GREENVILLE, N.C. - Paul Ryan delivered a scathing criticism of President Barack Obama's stewardship of the nation's economy Monday, arguing that even conservative punching bag Jimmy Carter's presidency was better as Democrats streamed to North Carolina to nominate Obama for a second term.
"The president can say a lot of things and he will," the Republican vice presidential candidate told more than 2,000 supporters in East Carolina University's student recreation center, about 230 miles east of the Democratic National Convention site in Charlotte. "But he can't tell you that you're better off. Simply put, the Jimmy Carter years look like the good old days compared to where we are right now."
The message, comparing today's economic problems with the troubled economic conditions of the Carter administration, is part of a broader GOP strategy to ask voters whether they are better off now than they were four years ago. Polling suggests the criticism may resonate with voters who continue to like Obama personally but are frustrated with the pace of economic recovery two months before Election Day.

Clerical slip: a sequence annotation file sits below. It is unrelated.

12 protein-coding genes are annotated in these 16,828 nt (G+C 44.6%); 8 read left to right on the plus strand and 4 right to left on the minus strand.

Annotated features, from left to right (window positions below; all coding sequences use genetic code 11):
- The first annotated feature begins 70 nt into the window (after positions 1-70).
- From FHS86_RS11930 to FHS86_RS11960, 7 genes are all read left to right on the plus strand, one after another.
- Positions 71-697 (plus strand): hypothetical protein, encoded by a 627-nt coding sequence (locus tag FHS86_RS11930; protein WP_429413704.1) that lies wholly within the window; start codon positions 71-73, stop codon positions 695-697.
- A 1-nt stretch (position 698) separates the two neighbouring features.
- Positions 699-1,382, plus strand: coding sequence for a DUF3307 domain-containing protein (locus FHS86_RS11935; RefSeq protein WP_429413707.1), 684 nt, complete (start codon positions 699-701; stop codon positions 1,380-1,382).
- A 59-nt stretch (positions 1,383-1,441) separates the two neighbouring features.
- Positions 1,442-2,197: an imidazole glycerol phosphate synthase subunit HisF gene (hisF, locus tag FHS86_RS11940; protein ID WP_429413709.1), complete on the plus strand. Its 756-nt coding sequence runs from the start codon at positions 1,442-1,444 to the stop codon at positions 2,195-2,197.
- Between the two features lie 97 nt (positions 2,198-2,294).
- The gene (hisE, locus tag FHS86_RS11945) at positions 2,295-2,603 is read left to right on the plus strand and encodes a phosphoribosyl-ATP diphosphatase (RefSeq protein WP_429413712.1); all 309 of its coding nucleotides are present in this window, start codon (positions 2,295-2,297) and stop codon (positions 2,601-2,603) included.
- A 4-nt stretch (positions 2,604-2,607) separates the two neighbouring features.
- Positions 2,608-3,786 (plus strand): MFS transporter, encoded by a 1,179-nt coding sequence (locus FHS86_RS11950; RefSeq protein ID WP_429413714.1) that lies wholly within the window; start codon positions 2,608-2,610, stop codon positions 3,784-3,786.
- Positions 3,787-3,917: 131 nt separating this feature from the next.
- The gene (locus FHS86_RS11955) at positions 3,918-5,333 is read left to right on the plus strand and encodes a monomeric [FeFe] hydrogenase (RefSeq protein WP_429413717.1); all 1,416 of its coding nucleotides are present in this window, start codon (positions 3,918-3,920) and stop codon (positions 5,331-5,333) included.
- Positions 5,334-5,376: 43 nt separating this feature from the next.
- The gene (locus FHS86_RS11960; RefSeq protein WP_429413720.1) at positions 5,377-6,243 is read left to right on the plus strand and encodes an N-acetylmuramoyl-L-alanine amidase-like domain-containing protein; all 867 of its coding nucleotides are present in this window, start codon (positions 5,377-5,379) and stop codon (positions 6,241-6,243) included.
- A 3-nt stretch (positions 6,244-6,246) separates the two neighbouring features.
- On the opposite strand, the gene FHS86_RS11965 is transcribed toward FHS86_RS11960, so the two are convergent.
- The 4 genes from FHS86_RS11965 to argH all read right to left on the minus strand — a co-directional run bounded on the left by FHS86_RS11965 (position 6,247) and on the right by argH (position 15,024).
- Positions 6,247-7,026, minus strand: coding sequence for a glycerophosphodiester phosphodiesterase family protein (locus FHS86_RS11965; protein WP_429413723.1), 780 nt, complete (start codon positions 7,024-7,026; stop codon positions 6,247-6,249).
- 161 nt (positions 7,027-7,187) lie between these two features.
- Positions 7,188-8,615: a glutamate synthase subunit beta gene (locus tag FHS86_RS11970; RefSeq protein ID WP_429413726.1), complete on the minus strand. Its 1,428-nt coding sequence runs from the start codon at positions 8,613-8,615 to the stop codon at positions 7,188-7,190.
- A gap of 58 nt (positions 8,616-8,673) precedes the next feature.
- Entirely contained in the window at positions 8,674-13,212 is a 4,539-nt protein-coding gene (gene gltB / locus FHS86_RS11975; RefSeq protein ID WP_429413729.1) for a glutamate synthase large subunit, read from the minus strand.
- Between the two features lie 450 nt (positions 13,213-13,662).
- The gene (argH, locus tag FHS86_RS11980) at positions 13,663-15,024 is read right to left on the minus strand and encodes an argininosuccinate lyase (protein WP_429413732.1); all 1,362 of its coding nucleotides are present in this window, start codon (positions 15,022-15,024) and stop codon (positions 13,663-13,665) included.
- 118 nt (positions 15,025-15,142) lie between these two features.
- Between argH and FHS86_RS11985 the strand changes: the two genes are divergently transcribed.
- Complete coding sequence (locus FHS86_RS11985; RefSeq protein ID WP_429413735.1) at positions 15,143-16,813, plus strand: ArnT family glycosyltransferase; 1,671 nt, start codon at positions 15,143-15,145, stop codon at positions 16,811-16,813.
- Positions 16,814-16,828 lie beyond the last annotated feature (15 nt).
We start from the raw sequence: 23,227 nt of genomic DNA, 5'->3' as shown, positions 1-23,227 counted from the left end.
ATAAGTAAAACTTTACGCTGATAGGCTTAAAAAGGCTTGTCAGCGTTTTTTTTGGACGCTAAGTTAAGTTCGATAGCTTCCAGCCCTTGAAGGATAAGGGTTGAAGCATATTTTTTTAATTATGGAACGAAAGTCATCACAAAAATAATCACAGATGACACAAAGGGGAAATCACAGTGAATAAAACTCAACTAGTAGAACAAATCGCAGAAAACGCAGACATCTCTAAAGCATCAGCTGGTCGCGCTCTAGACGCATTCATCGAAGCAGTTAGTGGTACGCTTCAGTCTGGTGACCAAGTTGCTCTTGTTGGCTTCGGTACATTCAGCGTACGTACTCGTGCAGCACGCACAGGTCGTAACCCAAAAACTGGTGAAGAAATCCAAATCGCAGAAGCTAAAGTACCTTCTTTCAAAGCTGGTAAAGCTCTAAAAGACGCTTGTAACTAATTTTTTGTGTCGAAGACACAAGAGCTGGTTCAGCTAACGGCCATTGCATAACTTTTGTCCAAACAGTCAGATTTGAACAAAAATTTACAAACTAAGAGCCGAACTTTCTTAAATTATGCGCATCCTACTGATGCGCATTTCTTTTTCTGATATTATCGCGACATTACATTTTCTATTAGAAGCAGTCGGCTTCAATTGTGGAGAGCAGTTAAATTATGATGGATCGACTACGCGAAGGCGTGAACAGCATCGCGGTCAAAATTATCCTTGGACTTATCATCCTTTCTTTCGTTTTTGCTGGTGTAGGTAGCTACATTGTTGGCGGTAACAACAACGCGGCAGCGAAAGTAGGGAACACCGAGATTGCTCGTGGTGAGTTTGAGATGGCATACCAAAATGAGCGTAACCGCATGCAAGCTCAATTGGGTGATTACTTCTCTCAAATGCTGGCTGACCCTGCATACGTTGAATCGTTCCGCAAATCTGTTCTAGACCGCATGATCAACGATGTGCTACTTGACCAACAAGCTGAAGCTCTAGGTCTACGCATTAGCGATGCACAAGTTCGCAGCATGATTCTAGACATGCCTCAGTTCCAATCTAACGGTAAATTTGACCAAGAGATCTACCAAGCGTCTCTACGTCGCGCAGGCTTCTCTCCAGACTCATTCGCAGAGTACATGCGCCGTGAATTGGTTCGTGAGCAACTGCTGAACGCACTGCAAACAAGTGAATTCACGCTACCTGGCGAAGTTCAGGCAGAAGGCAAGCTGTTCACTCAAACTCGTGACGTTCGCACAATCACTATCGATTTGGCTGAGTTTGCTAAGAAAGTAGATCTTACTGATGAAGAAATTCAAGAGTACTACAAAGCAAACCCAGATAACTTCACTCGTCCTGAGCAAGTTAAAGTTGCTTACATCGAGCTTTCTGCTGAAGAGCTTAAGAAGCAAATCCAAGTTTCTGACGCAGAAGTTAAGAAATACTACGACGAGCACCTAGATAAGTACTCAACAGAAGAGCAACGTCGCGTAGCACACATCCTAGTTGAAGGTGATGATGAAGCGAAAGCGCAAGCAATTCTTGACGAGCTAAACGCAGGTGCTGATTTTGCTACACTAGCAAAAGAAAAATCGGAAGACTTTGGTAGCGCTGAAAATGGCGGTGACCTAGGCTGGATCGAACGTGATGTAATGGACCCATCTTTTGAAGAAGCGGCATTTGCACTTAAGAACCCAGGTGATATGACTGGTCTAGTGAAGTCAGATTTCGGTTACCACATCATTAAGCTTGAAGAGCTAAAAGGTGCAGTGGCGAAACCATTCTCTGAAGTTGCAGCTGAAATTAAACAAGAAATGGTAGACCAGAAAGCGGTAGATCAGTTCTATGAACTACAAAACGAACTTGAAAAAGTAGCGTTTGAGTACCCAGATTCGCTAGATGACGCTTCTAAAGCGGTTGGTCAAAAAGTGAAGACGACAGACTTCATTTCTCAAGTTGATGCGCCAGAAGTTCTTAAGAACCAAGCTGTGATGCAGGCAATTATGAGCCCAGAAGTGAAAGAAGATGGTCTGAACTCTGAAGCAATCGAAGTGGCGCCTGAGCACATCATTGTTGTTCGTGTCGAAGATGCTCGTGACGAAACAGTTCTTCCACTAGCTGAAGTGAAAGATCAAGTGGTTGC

Democrats argued that conditions have improved since Obama took office, with both the president and Vice President Joe Biden focusing Monday on the administration's 2009 rescue of U.S. automakers, which GOP presidential candidate Mitt Romney opposed at the time. At a union rally in Toledo, Ohio, Obama said the jobs that were preserved help workers enter the middle class while the auto companies symbolize the country's innovative and industrial abilities.
"If that is not worth fighting for, than what is?" he said.
Republicans said Obama was running away from a poor economic record.
"He's run out of ideas," said Ryan. "So that is why he's running a campaign based on envy and division, based on frustration and anger. Hope and change has now become attack and blame."